I solve the issue of the storm sonata and manage to continue on in Grasshopper Manufacture’s Contact. But for a price.
Summary of the Session
In tonight’s session with Contact, I got through what I hope is the game’s last obscure moment.
After trying to go to Akumojo Castle for the first time, you’re shown that there’s a storm swirling around it that makes getting to the castle impossible. The Professor’s able to figure out that the CosmoNOTs have the pop idol Nadia working for them, and apparently she’s playing a song that holds the storms in place. He also tracks the source of Nadia’s playing to Riko Island. On the island you definitely do find Nadia. But when you try to take the sheet music when she’s not looking you just wind up with an icon of a piece of sheet music and a red check mark at the top of your screen. And really, I’m not sure if this is supposed to be helpful or if it’s some kind of glitch since the icon and the check stay at the top of your lower screen until you reset the game.
Anyway, luckily I’d remembered vaguely that someone in Habara mentioned something about sheet music. So I went forth.
And I found it out – I happened to be exactly right. On the floor before the one that’s dead silent (third, if memory serves), there’s a clerk selling the Blue Sky March for 10,000 gold.
At first I thought that I could probably kill him and he might drop it, but deciding against that, I instead sold what I could and got up to 5000 gold. About 40 minutes of grinding, and a few more sales, later, I had enough for the music, paid for it and warped back to the Professor’s ship. Then I went to Riko Island where I swapped the Storm Sonata Nadia had been playing for the Blue Sky March I just picked up. As you might’ve guessed this cleared up the storms around Akumojo Castle and now I can start the game’s final area.
Feeling satisfied, albeit a little unready because of all the potions I used during my gold farming, I saved and I quit.
Misuse of Mechanics
I remember reading that part of what Suda51 was going for with Contact was the feel of old 16-bit RPGs. In particular, he wanted to make a game that was as obscure as some of those older gems are, almost to the point where playing without some sort of walkthrough was nearly impossible. Thankfully Contact doesn’t go to that extreme often, but you really do have to talk to every NPC and keep tabs on just about everything they say to keep away from GameFAQs while playing this one. This business with the sheet music is definitely an example of where paying so much attention helps, but it could’ve been carried off better.
As it is, you’ve got to just farm gold or take a chance on the clerk’s dropping the sheet music when you kill him. Admittedly, at this part of the game, I don’t think you’d need to worry too much about your karma score (unless it ties into the game’s ending), so killing him until he drops the sheet music isn’t a terrible idea. But, if, like me, you don’t want to shed innocent blood even in a video game, then your only option is to get farming.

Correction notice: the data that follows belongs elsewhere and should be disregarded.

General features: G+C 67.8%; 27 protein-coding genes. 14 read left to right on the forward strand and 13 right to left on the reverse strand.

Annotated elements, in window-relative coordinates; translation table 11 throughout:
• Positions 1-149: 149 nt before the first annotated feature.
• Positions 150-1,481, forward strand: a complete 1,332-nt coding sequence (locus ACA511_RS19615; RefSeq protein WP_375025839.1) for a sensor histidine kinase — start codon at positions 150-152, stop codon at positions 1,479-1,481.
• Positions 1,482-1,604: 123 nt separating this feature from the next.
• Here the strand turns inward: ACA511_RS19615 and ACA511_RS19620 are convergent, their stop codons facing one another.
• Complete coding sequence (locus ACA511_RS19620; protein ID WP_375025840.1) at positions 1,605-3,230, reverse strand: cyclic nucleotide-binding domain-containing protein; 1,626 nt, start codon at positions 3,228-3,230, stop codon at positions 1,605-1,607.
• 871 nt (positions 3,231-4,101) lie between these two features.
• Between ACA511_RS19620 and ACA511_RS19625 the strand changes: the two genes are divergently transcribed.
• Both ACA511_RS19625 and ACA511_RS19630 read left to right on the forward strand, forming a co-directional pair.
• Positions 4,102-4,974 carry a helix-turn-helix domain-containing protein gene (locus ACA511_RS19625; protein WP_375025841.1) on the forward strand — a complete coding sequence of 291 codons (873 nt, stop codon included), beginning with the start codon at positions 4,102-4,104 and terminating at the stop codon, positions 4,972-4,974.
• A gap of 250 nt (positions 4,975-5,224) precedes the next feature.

The thing is, I see this as Suda51 having picked the more boring of two evils.
There’s no denying that this sort of thing – the super expensive or rare item that just so happens to be needed to move the story forward – is a common way to extend a game a bit at worst and to generate a sense of value at best. But, because this is an RPG, and one of the things that makes RPGs special is that they’ve got a lot of world and character to explore, just having to farm gold until you can afford the Blue Sky March is missing the point of these game extending sections. Instead of farming gold, you should’ve had to trade for the sheet music.
Now, I’m assuming that Akumojo Castle is the last area of the game here, and I could be wrong. But if it is, the run up to it should involve revisiting everything you’ve done before so you get a sense of what’s brought you to this point in the story and in your understanding of the game’s world. Trading quests can be tedious, but since Contact already trains you to pay attention to the details, running around to all the major islands again before facing the game’s last dungeon would’ve been a great way to tie the experience together.
Though, that Suda51 went with the gold farming route instead makes sense to me, since I’ve never really had a strong sense of what’s going on in Contact.
Terry, the player character, basically ends up caught between the Professor, a lone wolf whom we can only assume has the universes’ best interests in mind, and the CosmoNOTs, a group of people who are opposed to the Professor for…reasons. It’s very much established that these two parties are rivals, enemies even, but we’re never really told why.
More importantly, we’re never really told why these two groups’ motivations have them at loggerheads. Is it simply because the CosmoNOTs want to destroy the universe or planets or something with the crystals’ power while the Professor needs to crystals to preserve life in some sort of new experiment? Or is it the other way around and is the Professor really the bad guy? This sort of misdirection is, admittedly, played out in a lot of these fish out of water adventure stories, but it’d still be neat for there to be more going on than “Oh no! Those guys are about to get the next crystal! Go get it first!”
So, I’m not sure which comes first when Suda51’s designing games – the mechanics or the story, but I get the sense that his choosing to make the final key item something exorbitantly priced rather than an item tied to characters and settings reflects a certain lack of faith in the game’s story and characters. Which is weird, since so much attention has to be paid to play this game without a walkthrough.
How much attention do you think should be paid to things like NPCs in video games? Should game designers put important story progression-related information in NPC dialogue boxes? Or should NPC chatter be limited to things like sidequests?